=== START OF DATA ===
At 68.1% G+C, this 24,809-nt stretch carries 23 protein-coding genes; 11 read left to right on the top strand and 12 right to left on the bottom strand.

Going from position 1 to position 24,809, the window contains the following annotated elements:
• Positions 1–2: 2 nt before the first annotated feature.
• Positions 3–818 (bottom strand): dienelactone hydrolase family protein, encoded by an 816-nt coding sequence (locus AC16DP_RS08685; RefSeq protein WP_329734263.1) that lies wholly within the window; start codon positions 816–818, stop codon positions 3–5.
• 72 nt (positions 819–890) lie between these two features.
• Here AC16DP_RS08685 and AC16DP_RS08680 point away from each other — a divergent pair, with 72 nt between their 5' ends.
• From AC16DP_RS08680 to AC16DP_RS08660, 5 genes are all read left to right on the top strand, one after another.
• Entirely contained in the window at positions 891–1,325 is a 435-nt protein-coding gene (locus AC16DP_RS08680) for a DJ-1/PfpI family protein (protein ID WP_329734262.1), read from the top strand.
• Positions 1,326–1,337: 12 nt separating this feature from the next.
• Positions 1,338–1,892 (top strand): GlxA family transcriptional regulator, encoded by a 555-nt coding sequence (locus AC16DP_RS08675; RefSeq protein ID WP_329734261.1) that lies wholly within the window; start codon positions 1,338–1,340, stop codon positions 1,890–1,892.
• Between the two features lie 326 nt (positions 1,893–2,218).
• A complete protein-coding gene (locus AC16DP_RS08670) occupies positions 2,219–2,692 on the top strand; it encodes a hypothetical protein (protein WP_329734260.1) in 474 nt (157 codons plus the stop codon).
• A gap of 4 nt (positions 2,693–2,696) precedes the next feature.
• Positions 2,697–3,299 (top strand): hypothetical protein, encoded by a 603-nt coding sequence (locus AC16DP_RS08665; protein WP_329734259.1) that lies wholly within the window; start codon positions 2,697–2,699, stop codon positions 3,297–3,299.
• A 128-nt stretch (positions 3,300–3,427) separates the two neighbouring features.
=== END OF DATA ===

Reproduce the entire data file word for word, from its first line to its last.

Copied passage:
At 68.1% G+C, this 24,809-nt stretch carries 23 protein-coding genes; 11 read left to right on the top strand and 12 right to left on the bottom strand.

Going from position 1 to position 24,809, the window contains the following annotated elements:
• Positions 1–2: 2 nt before the first annotated feature.
• Positions 3–818 (bottom strand): dienelactone hydrolase family protein, encoded by an 816-nt coding sequence (locus AC16DP_RS08685; RefSeq protein WP_329734263.1) that lies wholly within the window; start codon positions 816–818, stop codon positions 3–5.
• 72 nt (positions 819–890) lie between these two features.
• Here AC16DP_RS08685 and AC16DP_RS08680 point away from each other — a divergent pair, with 72 nt between their 5' ends.
• From AC16DP_RS08680 to AC16DP_RS08660, 5 genes are all read left to right on the top strand, one after another.
• Entirely contained in the window at positions 891–1,325 is a 435-nt protein-coding gene (locus AC16DP_RS08680) for a DJ-1/PfpI family protein (protein ID WP_329734262.1), read from the top strand.
• Positions 1,326–1,337: 12 nt separating this feature from the next.
• Positions 1,338–1,892 (top strand): GlxA family transcriptional regulator, encoded by a 555-nt coding sequence (locus AC16DP_RS08675; RefSeq protein ID WP_329734261.1) that lies wholly within the window; start codon positions 1,338–1,340, stop codon positions 1,890–1,892.
• Between the two features lie 326 nt (positions 1,893–2,218).
• A complete protein-coding gene (locus AC16DP_RS08670) occupies positions 2,219–2,692 on the top strand; it encodes a hypothetical protein (protein WP_329734260.1) in 474 nt (157 codons plus the stop codon).
• A gap of 4 nt (positions 2,693–2,696) precedes the next feature.
• Positions 2,697–3,299 (top strand): hypothetical protein, encoded by a 603-nt coding sequence (locus AC16DP_RS08665; protein WP_329734259.1) that lies wholly within the window; start codon positions 2,697–2,699, stop codon positions 3,297–3,299.
• A 128-nt stretch (positions 3,300–3,427) separates the two neighbouring features.